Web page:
Last week I covered the basics of the preparation needed before a radio and podcast interview
Preparing for an interview on camera.
In the last few years I have been very lucky to interview some fascinating people on camera. Mainly live shows that as profile interviews have lasted 30 minutes or so. These included: – astronauts from NASA – a former First Sea Lord of the Royal Navy – Doctor Allison Cronin of the Monkey World rescue centre – Charles Tobias, President of Pusser’s Rum. Also successful authors and those writers just beginning their careers.
Some had been media trained for their particular job, but for many it was their first experience of being live in front of a camera.
Today there are a number of options available for online interviews that are filmed with YouTube and other platforms offering access to millions of viewers. Many thankfully only show the guest from the waist up without the long shots that show a magnitude of sins! But as with the radio and podcast interview, the opportunity to talk about your book, even for a few minutes is too good to pass up.
I do suggest that you get a couple of radio interviews under your belt first as it will boost your confidence before facing a camera. I went to the extreme to get my nerve up. I applied to The Weakest Link in the UK and was accepted as a contestant. I managed to make it to the 6th round and was voted off… Tactically of course!!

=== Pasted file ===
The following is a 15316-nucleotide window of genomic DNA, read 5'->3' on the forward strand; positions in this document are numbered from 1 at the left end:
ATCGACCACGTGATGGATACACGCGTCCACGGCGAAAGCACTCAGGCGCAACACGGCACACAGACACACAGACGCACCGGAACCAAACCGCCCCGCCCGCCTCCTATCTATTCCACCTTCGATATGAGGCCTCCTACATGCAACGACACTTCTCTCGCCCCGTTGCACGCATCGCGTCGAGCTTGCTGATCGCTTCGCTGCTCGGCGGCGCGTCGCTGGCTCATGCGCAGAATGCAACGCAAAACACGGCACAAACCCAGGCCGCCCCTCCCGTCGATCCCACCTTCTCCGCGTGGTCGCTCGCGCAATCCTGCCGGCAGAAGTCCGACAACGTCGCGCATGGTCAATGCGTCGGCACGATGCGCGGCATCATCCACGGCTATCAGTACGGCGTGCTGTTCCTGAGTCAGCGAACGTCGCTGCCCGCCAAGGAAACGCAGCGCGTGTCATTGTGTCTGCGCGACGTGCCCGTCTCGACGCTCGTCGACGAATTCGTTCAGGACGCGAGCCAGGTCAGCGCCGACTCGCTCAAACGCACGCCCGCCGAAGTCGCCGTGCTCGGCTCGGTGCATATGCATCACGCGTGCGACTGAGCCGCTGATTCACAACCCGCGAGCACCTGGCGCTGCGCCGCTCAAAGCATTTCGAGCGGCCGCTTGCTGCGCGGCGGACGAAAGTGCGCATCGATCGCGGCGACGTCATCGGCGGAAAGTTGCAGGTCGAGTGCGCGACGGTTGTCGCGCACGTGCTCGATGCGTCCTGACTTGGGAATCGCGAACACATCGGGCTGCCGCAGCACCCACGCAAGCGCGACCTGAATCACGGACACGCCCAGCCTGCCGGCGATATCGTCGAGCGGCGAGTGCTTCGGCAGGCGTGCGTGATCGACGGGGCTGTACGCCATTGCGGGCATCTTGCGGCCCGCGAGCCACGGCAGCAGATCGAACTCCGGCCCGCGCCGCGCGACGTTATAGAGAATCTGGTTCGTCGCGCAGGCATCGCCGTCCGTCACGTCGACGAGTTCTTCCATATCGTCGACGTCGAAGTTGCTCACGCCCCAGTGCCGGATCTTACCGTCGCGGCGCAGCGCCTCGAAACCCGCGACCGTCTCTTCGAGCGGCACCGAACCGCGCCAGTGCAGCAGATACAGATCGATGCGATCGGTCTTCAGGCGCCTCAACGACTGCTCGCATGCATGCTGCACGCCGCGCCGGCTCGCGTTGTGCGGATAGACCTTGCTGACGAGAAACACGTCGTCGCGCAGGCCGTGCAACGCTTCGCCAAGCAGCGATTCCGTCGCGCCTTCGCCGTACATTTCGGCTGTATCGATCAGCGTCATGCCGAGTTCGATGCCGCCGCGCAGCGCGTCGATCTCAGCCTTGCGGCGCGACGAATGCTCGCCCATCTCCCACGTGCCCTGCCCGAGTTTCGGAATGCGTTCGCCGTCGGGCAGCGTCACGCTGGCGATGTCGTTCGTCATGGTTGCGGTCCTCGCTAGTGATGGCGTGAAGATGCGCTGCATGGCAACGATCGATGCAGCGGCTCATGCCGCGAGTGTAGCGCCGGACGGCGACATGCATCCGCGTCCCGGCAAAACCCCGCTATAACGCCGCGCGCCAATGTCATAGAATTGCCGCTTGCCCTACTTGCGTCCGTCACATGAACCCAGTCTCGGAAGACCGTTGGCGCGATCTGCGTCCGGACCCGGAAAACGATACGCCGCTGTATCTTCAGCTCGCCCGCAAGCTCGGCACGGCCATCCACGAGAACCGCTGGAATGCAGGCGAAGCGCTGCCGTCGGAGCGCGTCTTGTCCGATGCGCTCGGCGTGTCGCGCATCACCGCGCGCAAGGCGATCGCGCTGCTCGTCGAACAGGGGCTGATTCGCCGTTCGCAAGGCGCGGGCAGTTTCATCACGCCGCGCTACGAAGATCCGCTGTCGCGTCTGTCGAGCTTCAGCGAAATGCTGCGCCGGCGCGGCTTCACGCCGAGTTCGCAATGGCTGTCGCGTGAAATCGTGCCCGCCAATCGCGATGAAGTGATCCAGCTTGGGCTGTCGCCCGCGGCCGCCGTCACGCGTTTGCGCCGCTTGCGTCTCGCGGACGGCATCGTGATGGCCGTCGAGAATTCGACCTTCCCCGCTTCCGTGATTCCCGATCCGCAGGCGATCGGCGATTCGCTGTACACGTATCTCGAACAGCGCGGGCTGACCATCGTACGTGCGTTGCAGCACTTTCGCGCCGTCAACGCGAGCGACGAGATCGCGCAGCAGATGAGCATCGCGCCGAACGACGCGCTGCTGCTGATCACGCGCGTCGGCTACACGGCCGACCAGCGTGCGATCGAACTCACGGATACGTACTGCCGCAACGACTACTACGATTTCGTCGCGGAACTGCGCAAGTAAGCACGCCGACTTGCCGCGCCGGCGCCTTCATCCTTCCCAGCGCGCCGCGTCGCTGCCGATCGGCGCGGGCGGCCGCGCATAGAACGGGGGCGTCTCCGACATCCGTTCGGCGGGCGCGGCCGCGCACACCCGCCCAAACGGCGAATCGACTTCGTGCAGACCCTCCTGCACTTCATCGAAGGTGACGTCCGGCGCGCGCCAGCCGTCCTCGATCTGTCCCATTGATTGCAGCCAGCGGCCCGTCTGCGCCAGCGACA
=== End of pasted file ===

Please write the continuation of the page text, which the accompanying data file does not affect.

Paying attention to visual details
Whether you are facing the several cameras of a major network programme or a one to one interview with one camera, you still need to pay attention to visual details.
In my last blog, I covered the radio interview which can be daunting enough. A microphone and thousands of listeners can be a challenge. But, if you are an author, going on camera offers you a fantastic opportunity to visually promote your book and with graphics these days you can still feature your E-book.
The preparation for the television interview is the same as for the radio interview and I suggest you pop back to last week’s post and make a note of the tips there.
You and the person doing the interview – preferably themselves and not their researcher, need to communicate with each other to ensure that this interview, which can be from 5 minutes to an in depth 30 minutes, is interesting, thought provoking and stimulating for those watching.
It is in everyone’s best interest to make this work so having sight of the questions you will be asked is essential so that you can make sure you have a practice run (or five) before the interview. Ask someone to stand in as the presenter and ask the questions until you feel you are able to give concise, interesting answers to them.